When Finding And Fixing Bugs Is More Intensive Than Developing The Application


News: When Finding And Fixing Bugs Is More Intensive Than Developing The Application

  1. How many times have you had the following conversation, or something like it:

    Tester A: "Look at that bug; it's pretty straightforward that the functionality doesn't match our test case. Why can't somebody do a quick smoke test before checking in the code?"

    Developer A: "Well, yes I agree that's a bug. We just ran out of time; the schedule is tough for us, we did those most important verifications before we checked the code in; we made sure all Unit Tests passed, we made sure that the build is solid, and we wrote as many automated test scripts as possible but we didn't have enough time to cover that functionality. It's great that the testing team found that bug, we can fix it later."

    Tester B (Test Lead): "But that costs a lot, we spent a whole day to manually execute all the functional test cases and found at least 5 obvious bugs. They could be identified even without looking at the test cases. Now we need another day for regression test after your team gets them fixed."

    Developer B (Develop Lead): "But that's the reality, isn't it? It's normal to have bugs. We cannot avoid delivering bugs together with the code. That's why we have a testing team."

    Ethan Huang tackles the topic of spending too much time finding and fixing bugs, and not enough time writing good code from the beginning. Does going beyond Test Driven Design to Test Driven Requirement help solve the problem? Find in this blog about Creating Bugs vs. Fixing Bugs.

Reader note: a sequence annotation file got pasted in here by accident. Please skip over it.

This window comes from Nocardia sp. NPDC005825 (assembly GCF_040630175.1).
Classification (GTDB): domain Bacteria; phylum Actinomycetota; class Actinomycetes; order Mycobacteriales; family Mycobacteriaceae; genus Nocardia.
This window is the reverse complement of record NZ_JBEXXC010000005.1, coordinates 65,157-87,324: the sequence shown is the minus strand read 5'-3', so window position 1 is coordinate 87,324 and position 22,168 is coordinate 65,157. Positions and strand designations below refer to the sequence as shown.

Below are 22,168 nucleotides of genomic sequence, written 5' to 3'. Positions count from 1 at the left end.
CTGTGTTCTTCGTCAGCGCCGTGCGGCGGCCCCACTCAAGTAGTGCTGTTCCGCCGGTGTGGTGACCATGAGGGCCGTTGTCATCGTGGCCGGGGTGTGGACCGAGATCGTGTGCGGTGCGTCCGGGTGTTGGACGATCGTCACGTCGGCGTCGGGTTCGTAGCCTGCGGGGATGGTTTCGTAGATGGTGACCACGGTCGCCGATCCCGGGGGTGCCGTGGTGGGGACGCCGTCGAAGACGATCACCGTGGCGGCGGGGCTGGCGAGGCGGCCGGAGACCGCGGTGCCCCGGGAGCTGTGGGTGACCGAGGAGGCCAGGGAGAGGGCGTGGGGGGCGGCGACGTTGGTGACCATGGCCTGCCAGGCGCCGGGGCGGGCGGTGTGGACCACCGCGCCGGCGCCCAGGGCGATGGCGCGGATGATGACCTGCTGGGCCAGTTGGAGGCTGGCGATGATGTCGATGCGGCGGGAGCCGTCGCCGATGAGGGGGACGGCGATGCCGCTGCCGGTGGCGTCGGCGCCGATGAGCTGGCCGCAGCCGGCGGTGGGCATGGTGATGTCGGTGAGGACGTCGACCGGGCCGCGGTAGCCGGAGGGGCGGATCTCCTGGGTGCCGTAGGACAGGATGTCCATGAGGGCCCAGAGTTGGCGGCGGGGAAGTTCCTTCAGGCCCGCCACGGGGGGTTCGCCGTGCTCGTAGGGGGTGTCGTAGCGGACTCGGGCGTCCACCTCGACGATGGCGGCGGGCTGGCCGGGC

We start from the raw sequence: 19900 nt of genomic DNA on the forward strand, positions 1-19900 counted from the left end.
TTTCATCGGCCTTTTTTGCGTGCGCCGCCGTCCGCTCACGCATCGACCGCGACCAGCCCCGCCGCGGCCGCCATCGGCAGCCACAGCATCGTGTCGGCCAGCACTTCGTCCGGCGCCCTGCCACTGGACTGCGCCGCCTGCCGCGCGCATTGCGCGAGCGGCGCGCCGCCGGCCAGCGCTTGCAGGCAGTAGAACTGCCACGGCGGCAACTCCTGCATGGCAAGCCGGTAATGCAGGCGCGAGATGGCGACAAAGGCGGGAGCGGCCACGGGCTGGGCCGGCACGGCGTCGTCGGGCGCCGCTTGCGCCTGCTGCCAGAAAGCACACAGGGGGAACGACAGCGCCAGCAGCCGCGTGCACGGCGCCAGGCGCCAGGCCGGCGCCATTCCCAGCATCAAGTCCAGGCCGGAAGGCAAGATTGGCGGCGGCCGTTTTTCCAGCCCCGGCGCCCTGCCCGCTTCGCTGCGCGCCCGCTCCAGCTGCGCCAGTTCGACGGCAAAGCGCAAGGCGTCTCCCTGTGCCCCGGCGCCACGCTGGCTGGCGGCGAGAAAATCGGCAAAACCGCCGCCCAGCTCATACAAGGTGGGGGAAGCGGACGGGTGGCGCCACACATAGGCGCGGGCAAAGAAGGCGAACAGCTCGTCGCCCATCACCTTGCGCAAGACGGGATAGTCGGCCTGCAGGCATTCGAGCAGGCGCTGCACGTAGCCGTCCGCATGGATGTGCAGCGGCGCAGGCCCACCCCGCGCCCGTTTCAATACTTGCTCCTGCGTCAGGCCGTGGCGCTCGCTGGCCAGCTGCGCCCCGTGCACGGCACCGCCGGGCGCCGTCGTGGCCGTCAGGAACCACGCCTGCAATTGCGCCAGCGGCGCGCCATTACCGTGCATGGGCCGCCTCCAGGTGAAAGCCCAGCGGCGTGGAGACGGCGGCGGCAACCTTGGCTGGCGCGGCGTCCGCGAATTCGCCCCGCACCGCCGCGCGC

Threaded Messages (4)

  2. LOL[ Go to top ]

    Yes I have heard that many times and even wondered the term "smoke test".  What we did is that we let other team of developers test ours and we in theirs.  Of course at the same time, we were all wondering.."why are we doing QA job?".
  3. But you ARE QA [ Go to top ]

    That's the thing. The people that hired you are probably thinking 'why do all of those QA people keep referring to themselves as developers???'
  4. Needed Articles[ Go to top ]

    I would like to take a moment and appreciate Cameron McKenzie
    for posting this article. The Serverside.com or Infoq.com should put a category related to practical things and post those over there. Things should be learned from the realtime world rather than thinking theoretically.

    Thanks Cameron once again.
  5. I've found that where I work the QA team does the unit testing as well as the real QA (functional) testing. Developers say they never have time to write unit tests. So, QA ends up doing the unit testing.